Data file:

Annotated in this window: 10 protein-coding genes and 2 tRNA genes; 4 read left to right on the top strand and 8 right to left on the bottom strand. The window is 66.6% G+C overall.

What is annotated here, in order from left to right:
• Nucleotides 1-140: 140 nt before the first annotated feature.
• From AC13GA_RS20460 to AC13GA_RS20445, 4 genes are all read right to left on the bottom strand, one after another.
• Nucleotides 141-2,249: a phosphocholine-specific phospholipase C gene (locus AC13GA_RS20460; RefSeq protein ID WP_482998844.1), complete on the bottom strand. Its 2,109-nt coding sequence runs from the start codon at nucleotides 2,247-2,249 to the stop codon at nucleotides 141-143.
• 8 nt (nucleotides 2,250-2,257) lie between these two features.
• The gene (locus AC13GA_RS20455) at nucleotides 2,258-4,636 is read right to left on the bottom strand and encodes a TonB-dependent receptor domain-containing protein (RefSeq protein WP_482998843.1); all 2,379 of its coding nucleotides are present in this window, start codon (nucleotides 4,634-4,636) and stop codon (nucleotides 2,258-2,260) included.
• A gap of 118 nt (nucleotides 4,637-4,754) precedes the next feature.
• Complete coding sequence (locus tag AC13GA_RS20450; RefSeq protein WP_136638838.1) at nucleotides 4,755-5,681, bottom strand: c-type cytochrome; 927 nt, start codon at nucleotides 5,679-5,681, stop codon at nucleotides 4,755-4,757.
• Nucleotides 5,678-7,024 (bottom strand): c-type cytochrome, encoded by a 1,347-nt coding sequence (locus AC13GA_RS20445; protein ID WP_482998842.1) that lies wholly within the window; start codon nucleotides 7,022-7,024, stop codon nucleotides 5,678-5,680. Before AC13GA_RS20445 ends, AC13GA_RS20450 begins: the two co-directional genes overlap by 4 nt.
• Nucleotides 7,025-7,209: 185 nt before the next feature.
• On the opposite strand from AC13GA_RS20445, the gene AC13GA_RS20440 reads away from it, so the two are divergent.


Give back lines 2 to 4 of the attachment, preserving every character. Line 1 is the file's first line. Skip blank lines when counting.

What is annotated here, in order from left to right:
• Nucleotides 1-140: 140 nt before the first annotated feature.
• From AC13GA_RS20460 to AC13GA_RS20445, 4 genes are all read right to left on the bottom strand, one after another.